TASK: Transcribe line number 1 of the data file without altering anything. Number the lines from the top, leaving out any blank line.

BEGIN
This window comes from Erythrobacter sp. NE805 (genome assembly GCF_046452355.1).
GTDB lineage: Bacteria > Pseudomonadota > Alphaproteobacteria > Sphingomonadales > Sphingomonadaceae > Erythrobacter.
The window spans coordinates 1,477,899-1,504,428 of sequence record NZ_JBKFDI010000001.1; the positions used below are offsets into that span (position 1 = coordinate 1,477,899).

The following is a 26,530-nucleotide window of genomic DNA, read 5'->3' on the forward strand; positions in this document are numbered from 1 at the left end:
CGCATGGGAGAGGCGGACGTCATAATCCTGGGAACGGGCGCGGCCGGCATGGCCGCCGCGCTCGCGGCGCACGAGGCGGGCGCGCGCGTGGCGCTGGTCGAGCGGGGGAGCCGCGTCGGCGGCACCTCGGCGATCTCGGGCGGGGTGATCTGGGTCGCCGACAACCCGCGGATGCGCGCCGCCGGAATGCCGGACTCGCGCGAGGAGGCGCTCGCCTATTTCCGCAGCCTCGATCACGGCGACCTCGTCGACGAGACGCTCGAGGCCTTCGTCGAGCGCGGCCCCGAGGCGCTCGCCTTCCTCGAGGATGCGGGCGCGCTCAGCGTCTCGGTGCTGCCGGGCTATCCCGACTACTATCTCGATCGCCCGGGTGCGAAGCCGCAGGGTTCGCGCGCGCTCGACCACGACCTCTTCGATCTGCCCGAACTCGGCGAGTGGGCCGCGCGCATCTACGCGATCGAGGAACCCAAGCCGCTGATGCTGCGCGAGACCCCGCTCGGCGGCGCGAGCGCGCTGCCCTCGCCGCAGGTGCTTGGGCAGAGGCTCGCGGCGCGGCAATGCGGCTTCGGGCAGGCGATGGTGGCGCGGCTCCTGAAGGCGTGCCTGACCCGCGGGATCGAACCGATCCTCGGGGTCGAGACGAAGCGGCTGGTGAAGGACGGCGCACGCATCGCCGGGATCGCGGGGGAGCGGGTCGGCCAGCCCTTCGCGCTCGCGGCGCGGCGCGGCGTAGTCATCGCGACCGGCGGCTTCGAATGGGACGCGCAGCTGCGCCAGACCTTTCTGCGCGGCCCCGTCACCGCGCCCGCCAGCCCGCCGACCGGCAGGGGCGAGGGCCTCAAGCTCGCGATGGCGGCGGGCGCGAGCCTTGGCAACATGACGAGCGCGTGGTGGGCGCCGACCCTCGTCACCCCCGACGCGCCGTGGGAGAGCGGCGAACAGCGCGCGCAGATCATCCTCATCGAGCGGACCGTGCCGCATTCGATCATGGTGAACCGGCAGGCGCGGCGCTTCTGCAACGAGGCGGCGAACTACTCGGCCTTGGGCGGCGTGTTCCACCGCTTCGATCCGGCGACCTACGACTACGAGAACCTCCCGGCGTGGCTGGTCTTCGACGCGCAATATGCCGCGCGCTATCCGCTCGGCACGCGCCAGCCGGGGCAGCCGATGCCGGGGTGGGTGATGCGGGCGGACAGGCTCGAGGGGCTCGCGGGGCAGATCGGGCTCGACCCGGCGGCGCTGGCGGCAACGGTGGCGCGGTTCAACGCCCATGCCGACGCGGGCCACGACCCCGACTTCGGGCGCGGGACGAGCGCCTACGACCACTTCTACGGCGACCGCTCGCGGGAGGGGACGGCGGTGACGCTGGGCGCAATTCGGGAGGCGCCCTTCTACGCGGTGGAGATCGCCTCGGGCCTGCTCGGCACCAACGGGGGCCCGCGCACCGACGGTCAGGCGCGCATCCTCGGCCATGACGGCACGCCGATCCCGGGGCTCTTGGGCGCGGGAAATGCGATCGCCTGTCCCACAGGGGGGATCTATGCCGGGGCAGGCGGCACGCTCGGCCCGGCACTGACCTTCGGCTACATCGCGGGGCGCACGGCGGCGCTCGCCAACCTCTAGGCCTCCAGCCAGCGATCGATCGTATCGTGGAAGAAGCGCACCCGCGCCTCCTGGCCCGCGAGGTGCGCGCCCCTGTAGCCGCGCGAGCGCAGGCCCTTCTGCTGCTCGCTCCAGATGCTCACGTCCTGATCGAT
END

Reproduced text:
This window comes from Erythrobacter sp. NE805 (genome assembly GCF_046452355.1).